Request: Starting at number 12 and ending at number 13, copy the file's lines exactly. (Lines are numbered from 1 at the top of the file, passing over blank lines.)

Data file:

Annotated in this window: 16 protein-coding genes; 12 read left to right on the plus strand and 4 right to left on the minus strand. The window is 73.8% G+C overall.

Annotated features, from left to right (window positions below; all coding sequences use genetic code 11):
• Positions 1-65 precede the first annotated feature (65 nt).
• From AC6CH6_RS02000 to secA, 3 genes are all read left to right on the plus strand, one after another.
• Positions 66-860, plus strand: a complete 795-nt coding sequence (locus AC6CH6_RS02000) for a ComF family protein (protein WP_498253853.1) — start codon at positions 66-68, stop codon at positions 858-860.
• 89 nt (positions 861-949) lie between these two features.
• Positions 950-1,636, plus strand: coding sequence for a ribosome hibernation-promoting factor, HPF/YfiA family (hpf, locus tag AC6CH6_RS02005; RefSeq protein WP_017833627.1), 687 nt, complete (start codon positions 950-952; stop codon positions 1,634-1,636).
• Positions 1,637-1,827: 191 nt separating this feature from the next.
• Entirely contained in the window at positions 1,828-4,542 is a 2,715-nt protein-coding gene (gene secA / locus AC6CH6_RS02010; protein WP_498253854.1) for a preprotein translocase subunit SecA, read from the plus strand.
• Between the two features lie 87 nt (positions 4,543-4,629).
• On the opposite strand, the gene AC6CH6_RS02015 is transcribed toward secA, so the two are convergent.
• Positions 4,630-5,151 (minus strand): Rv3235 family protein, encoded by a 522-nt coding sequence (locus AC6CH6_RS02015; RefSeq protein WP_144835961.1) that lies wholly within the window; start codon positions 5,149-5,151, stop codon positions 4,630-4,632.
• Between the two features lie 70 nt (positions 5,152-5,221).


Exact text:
• Positions 4,630-5,151 (minus strand): Rv3235 family protein, encoded by a 522-nt coding sequence (locus AC6CH6_RS02015; RefSeq protein WP_144835961.1) that lies wholly within the window; start codon positions 5,149-5,151, stop codon positions 4,630-4,632.
• Between the two features lie 70 nt (positions 5,152-5,221).